I’m bracing myself for my pet’s death
Pets get older and their passing is the heart-wrenching reality all owners have to face
Nov 2, 2017
Recent deaths in the family have made me realize how truly fleeting life is. One minute you’re spending time with an ailing or aging loved one and before you know it, she or he is gone.
And these recent deaths have made me realize yet another blow of loss I’ll have to brace myself for in the coming years (hopefully not in the near future, though): grieving the deaths of our family pets when finally, their time comes. I’ve seen it happen before with friends, and they mourn the loss as they would a member of their families.
I have three Chihuahas myself, aged seven, eight, and nine. One of my greatest fears is that they go one after the other. There are times my parents and I would find ourselves talking about this, and true enough, eyes would get teary at the thought of losing our babies. We talk about this more and more because two of the three have black fur—now evidently turning white little by little.
“This is the last time we get pets,” my mom would usually say, nose red while picking up one of the Chihuahas who are oblivious to what’s happening.
Thankfully, my dogs are all happy and healthy, but it dawned on me that we really should prepare for the deaths of our furry companions as well—just like we would for any member of the family, more so if they’re getting older or if they’ve been diagnosed with a terminal illness. It’s heartbreaking, but it’s also a reality pet owners have to face. Here are three simple tips to get you started:
A pet’s death is bound to happen—make the most of it
Although we’d like for them to live with us forever, time with our pets is limited. Keep in mind, too, that they have shorter lifespans. With that said, make the most out of this limited time. You committed to taking care of them so it’s your responsibility to make them feel loved. That way, when your pet passes away, you’ll have lots of good memories to keep. Remember, your pet only makes up a portion of your life, but their entire life revolves around you.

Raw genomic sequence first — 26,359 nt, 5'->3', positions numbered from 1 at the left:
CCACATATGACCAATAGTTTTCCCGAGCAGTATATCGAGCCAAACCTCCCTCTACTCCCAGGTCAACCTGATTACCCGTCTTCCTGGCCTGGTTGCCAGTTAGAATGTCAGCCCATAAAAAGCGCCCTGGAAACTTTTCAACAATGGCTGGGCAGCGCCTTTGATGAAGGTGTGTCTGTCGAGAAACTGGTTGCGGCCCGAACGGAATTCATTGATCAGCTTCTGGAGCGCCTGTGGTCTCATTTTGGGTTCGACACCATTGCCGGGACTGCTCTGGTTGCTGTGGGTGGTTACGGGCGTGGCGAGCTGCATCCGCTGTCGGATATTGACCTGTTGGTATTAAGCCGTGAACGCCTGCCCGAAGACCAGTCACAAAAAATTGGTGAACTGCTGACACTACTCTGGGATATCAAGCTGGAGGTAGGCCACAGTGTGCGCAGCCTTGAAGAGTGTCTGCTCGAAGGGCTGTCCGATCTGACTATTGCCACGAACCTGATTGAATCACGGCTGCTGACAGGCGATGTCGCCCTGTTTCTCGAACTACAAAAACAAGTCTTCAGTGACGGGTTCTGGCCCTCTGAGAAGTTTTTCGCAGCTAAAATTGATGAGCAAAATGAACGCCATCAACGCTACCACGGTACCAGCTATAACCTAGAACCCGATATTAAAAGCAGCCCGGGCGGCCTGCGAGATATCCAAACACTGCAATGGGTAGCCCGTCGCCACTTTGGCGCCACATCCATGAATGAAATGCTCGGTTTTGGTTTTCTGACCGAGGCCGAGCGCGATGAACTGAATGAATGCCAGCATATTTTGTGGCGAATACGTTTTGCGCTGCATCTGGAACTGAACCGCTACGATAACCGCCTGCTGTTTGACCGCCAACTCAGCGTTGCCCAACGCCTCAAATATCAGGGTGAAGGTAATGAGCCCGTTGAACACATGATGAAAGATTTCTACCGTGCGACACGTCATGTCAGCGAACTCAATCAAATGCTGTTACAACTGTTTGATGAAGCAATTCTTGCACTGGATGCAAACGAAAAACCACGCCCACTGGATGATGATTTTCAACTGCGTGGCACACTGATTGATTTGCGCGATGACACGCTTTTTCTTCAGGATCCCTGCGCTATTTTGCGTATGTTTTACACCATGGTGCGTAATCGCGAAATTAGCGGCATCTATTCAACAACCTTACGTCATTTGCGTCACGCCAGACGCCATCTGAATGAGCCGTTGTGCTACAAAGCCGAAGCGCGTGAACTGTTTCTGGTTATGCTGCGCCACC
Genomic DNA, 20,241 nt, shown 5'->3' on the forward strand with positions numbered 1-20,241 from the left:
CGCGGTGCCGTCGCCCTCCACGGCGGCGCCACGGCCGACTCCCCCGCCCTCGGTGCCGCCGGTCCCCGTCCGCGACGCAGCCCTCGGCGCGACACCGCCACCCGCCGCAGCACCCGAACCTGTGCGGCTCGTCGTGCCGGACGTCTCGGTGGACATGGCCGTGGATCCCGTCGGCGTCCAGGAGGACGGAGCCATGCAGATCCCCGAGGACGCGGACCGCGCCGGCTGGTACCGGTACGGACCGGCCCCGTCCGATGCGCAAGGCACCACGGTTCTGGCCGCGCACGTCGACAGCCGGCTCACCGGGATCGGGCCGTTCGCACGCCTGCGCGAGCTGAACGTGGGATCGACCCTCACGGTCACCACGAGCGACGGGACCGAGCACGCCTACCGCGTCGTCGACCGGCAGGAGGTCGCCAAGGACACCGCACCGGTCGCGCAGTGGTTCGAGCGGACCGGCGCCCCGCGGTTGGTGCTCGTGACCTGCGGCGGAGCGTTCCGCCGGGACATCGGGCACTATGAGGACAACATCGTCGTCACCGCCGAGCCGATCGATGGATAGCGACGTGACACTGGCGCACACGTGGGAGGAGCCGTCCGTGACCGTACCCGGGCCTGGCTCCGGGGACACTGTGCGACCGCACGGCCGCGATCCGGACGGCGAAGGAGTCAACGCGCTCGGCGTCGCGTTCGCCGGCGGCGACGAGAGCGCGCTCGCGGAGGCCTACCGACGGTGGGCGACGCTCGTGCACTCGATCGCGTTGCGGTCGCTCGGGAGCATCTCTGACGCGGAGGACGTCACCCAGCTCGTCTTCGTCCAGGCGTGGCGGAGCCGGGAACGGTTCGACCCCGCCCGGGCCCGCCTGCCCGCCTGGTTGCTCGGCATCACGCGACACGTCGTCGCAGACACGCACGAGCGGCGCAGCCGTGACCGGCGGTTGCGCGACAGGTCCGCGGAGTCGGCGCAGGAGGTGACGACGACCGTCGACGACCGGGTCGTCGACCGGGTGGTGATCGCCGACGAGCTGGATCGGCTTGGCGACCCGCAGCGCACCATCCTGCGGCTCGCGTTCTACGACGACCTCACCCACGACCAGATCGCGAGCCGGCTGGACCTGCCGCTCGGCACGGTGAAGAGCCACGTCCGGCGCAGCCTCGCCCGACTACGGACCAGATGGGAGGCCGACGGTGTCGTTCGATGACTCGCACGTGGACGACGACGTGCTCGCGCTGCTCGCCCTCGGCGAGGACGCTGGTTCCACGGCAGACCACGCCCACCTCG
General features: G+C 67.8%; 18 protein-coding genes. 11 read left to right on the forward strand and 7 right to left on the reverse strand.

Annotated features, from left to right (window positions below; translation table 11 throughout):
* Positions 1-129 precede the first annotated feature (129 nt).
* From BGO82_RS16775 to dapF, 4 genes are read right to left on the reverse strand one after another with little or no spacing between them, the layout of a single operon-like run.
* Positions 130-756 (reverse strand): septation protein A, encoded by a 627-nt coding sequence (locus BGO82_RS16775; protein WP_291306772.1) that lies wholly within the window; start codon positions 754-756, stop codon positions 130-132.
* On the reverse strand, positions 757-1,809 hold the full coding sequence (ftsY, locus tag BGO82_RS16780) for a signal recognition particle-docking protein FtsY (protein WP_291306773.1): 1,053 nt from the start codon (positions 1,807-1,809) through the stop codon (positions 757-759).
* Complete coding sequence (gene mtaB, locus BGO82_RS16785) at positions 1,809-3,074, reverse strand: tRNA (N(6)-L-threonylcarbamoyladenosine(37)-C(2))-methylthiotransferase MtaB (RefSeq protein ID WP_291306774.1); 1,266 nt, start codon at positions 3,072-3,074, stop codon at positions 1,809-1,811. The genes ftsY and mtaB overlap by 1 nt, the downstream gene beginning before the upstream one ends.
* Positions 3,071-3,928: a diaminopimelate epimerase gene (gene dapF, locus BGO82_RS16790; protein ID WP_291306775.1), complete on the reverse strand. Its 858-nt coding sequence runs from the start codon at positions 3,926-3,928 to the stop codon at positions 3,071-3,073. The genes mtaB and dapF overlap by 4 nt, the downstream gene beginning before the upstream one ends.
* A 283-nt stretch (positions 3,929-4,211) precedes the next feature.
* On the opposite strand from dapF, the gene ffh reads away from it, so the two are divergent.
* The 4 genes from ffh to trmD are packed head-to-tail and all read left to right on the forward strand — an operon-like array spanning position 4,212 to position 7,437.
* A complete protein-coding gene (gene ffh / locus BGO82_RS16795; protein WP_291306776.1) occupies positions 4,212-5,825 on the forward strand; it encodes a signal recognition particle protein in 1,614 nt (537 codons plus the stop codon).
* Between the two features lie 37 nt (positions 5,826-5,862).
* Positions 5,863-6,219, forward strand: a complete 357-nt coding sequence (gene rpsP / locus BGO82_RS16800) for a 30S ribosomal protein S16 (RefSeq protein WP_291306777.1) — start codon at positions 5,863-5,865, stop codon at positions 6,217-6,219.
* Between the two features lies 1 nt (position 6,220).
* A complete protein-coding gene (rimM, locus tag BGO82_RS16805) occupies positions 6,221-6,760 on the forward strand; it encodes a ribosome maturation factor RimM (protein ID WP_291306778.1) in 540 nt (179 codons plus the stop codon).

Prioritize your pet’s health
When was the last time you visited the veterinarian? Owners would always want to prolong their pets’ lives so regular visits to the vet are a must, even if the animal appears healthy. This helps, too, when a pet develops a degenerative disease or terminal illness. This way, you can discuss various medical options and health plans with your vet. When this happens, always remember to look out for the best interests of your pet. What may be comfortable for you may not be necessarily what’s comfortable for your fur baby.
Start looking for burial options
I don’t think there is a single pet owner who wants to do this, but you’ll thank yourself for planning ahead, especially if it’s a matter of limited to no burial space. Think of it as a life plan, except it’s for your pet. There are many options for pet owners now, from cremation services to pet burials. Here are a few you can look into:
Noah’s Ark Pet Columbaria
Noah’s Ark is a columbarium for pets located in Paradizoo, a theme park in Tagaytay City. Contact them here.
Rainbow Bridge Pet Aftercare Services
Rainbow Bridge Pet Aftercare Services is a pet cremation company that offers pick-up and drop off services, as well as bespoke urns. Contact them here.
Pet Valley Park and Crematory
Pet Valley Park and Crematory offers both burial and crematory services. The cemetery is located in Silang, Cavite. Contact them here.
If you aren’t keen on contacting groups that specialize in pet burial and cremation, here are a few organizations and veterinary clinics as alternatives:
- Vets in Practice
- Mandaluyong Animal Care Dog and Cat Hospital
- St. Francis Animal Clinic and Grooming Center
- Philippine Animal Welfare Society
Header image and featured image courtesy of Unsplash
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